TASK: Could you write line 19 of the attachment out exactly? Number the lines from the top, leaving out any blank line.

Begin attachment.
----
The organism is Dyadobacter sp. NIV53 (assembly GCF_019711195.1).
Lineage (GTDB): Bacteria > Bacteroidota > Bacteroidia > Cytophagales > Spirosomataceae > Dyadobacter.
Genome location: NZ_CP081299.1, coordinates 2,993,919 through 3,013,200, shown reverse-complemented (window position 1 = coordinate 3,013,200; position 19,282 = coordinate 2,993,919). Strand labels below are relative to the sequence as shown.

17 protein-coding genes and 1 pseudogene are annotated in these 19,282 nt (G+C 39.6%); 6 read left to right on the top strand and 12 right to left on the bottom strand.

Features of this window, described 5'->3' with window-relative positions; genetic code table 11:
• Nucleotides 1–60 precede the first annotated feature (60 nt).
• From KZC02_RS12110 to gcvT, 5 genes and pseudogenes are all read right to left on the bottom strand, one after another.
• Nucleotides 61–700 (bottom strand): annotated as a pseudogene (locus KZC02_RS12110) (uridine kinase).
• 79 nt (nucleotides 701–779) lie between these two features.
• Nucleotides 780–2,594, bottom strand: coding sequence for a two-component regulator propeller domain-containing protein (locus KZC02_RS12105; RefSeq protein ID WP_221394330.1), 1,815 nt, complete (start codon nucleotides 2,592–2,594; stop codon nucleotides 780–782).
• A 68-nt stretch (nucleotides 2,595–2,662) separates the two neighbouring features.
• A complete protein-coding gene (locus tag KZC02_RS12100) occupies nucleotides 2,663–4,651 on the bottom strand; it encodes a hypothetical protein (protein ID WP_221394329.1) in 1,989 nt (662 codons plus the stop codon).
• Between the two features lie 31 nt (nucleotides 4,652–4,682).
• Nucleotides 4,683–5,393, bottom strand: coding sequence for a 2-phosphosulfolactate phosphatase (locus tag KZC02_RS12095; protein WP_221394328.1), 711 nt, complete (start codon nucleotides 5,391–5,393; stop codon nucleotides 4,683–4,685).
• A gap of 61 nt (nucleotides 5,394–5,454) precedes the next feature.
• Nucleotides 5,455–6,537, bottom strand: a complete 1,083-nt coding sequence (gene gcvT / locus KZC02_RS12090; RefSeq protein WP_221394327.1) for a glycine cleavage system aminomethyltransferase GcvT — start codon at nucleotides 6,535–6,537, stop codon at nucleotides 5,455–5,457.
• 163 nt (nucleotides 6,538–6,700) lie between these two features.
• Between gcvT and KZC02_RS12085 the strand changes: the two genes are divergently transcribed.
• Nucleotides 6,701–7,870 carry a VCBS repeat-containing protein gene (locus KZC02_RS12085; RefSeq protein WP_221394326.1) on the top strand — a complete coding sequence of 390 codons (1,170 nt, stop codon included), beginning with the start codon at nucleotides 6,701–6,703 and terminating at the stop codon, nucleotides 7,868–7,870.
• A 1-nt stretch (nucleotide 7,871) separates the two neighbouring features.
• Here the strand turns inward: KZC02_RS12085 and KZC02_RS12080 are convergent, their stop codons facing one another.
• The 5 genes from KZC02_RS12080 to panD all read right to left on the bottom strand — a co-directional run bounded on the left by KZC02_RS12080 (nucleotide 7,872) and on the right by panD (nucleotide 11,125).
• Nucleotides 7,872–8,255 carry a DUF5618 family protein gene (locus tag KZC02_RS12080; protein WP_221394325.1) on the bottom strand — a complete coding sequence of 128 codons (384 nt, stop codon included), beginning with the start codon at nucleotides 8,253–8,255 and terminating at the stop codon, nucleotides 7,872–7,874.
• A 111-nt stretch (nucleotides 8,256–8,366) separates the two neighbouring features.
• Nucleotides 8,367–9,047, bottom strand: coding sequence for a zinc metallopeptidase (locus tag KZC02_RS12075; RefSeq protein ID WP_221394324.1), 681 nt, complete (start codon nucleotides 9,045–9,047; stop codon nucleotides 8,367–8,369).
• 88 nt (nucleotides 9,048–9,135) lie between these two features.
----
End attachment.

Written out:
• Nucleotides 6,701–7,870 carry a VCBS repeat-containing protein gene (locus KZC02_RS12085; RefSeq protein WP_221394326.1) on the top strand — a complete coding sequence of 390 codons (1,170 nt, stop codon included), beginning with the start codon at nucleotides 6,701–6,703 and terminating at the stop codon, nucleotides 7,868–7,870.